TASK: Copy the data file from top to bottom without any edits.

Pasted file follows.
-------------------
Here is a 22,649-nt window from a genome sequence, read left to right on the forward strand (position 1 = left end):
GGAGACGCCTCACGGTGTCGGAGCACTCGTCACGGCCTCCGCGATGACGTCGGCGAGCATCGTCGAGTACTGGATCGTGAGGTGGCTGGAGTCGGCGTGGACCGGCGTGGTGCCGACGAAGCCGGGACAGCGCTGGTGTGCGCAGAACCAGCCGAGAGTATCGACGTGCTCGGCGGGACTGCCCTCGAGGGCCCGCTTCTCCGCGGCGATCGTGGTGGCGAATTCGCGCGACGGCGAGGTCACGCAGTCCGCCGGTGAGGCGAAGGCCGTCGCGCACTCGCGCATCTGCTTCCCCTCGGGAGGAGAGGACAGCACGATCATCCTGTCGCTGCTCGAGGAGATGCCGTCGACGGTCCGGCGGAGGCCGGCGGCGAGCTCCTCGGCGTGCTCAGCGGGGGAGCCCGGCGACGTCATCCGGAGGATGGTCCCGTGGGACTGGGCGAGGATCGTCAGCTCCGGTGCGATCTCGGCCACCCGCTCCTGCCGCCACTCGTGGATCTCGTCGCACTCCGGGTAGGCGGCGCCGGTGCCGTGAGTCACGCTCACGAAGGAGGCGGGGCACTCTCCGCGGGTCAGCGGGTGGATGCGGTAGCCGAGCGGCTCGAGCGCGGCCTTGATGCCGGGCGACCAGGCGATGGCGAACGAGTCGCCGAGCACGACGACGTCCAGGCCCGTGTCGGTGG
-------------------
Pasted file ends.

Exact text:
Here is a 22,649-nt window from a genome sequence, read left to right on the forward strand (position 1 = left end):
GGAGACGCCTCACGGTGTCGGAGCACTCGTCACGGCCTCCGCGATGACGTCGGCGAGCATCGTCGAGTACTGGATCGTGAGGTGGCTGGAGTCGGCGTGGACCGGCGTGGTGCCGACGAAGCCGGGACAGCGCTGGTGTGCGCAGAACCAGCCGAGAGTATCGACGTGCTCGGCGGGACTGCCCTCGAGGGCCCGCTTCTCCGCGGCGATCGTGGTGGCGAATTCGCGCGACGGCGAGGTCACGCAGTCCGCCGGTGAGGCGAAGGCCGTCGCGCACTCGCGCATCTGCTTCCCCTCGGGAGGAGAGGACAGCACGATCATCCTGTCGCTGCTCGAGGAGATGCCGTCGACGGTCCGGCGGAGGCCGGCGGCGAGCTCCTCGGCGTGCTCAGCGGGGGAGCCCGGCGACGTCATCCGGAGGATGGTCCCGTGGGACTGGGCGAGGATCGTCAGCTCCGGTGCGATCTCGGCCACCCGCTCCTGCCGCCACTCGTGGATCTCGTCGCACTCCGGGTAGGCGGCGCCGGTGCCGTGAGTCACGCTCACGAAGGAGGCGGGGCACTCTCCGCGGGTCAGCGGGTGGATGCGGTAGCCGAGCGGCTCGAGCGCGGCCTTGATGCCGGGCGACCAGGCGATGGCGAACGAGTCGCCGAGCACGACGACGTCCAGGCCCGTGTCGGTGG